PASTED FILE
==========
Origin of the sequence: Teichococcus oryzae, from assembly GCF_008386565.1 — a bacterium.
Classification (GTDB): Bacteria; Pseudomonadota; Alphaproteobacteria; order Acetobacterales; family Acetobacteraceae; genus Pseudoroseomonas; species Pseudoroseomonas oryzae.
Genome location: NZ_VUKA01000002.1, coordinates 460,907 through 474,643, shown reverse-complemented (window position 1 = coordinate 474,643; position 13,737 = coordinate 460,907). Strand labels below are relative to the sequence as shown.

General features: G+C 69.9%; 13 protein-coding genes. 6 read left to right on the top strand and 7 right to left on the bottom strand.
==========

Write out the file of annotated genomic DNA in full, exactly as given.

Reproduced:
Origin of the sequence: Teichococcus oryzae, from assembly GCF_008386565.1 — a bacterium.
Classification (GTDB): Bacteria; Pseudomonadota; Alphaproteobacteria; order Acetobacterales; family Acetobacteraceae; genus Pseudoroseomonas; species Pseudoroseomonas oryzae.
Genome location: NZ_VUKA01000002.1, coordinates 460,907 through 474,643, shown reverse-complemented (window position 1 = coordinate 474,643; position 13,737 = coordinate 460,907). Strand labels below are relative to the sequence as shown.

General features: G+C 69.9%; 13 protein-coding genes. 6 read left to right on the top strand and 7 right to left on the bottom strand.